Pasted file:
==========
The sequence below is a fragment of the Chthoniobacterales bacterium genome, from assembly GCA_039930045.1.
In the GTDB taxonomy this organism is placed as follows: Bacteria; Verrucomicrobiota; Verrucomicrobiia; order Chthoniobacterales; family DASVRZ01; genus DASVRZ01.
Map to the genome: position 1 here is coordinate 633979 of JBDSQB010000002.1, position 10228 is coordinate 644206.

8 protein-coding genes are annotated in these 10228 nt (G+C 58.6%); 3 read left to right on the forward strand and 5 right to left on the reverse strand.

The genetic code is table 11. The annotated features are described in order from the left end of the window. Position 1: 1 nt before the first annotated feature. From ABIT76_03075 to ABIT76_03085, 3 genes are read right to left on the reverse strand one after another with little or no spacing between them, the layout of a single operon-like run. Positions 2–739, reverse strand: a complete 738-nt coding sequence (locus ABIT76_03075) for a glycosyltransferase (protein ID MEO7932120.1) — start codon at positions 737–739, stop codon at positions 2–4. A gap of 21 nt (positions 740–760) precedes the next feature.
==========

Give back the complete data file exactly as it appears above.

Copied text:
The sequence below is a fragment of the Chthoniobacterales bacterium genome, from assembly GCA_039930045.1.
In the GTDB taxonomy this organism is placed as follows: Bacteria; Verrucomicrobiota; Verrucomicrobiia; order Chthoniobacterales; family DASVRZ01; genus DASVRZ01.
Map to the genome: position 1 here is coordinate 633979 of JBDSQB010000002.1, position 10228 is coordinate 644206.

8 protein-coding genes are annotated in these 10228 nt (G+C 58.6%); 3 read left to right on the forward strand and 5 right to left on the reverse strand.

The genetic code is table 11. The annotated features are described in order from the left end of the window. Position 1: 1 nt before the first annotated feature. From ABIT76_03075 to ABIT76_03085, 3 genes are read right to left on the reverse strand one after another with little or no spacing between them, the layout of a single operon-like run. Positions 2–739, reverse strand: a complete 738-nt coding sequence (locus ABIT76_03075) for a glycosyltransferase (protein ID MEO7932120.1) — start codon at positions 737–739, stop codon at positions 2–4. A gap of 21 nt (positions 740–760) precedes the next feature.